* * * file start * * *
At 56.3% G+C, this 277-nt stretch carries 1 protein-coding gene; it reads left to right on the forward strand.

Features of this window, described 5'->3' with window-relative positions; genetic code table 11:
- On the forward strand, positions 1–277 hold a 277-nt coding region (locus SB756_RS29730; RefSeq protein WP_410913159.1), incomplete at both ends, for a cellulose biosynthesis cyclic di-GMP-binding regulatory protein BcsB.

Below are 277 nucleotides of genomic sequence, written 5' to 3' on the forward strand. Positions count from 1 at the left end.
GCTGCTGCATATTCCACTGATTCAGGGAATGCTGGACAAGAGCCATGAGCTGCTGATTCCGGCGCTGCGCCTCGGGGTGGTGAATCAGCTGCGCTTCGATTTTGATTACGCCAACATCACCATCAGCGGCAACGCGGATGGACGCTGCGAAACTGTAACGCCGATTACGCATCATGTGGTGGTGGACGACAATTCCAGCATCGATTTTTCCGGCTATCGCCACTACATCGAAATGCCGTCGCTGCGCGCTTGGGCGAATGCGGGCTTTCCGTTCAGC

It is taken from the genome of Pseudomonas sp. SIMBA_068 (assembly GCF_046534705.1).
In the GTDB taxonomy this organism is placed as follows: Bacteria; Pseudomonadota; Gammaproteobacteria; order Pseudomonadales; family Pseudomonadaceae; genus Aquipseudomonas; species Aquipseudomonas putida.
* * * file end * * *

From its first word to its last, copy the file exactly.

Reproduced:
At 56.3% G+C, this 277-nt stretch carries 1 protein-coding gene; it reads left to right on the forward strand.

Features of this window, described 5'->3' with window-relative positions; genetic code table 11:
- On the forward strand, positions 1–277 hold a 277-nt coding region (locus SB756_RS29730; RefSeq protein WP_410913159.1), incomplete at both ends, for a cellulose biosynthesis cyclic di-GMP-binding regulatory protein BcsB.

Below are 277 nucleotides of genomic sequence, written 5' to 3' on the forward strand. Positions count from 1 at the left end.
GCTGCTGCATATTCCACTGATTCAGGGAATGCTGGACAAGAGCCATGAGCTGCTGATTCCGGCGCTGCGCCTCGGGGTGGTGAATCAGCTGCGCTTCGATTTTGATTACGCCAACATCACCATCAGCGGCAACGCGGATGGACGCTGCGAAACTGTAACGCCGATTACGCATCATGTGGTGGTGGACGACAATTCCAGCATCGATTTTTCCGGCTATCGCCACTACATCGAAATGCCGTCGCTGCGCGCTTGGGCGAATGCGGGCTTTCCGTTCAGC

It is taken from the genome of Pseudomonas sp. SIMBA_068 (assembly GCF_046534705.1).
In the GTDB taxonomy this organism is placed as follows: Bacteria; Pseudomonadota; Gammaproteobacteria; order Pseudomonadales; family Pseudomonadaceae; genus Aquipseudomonas; species Aquipseudomonas putida.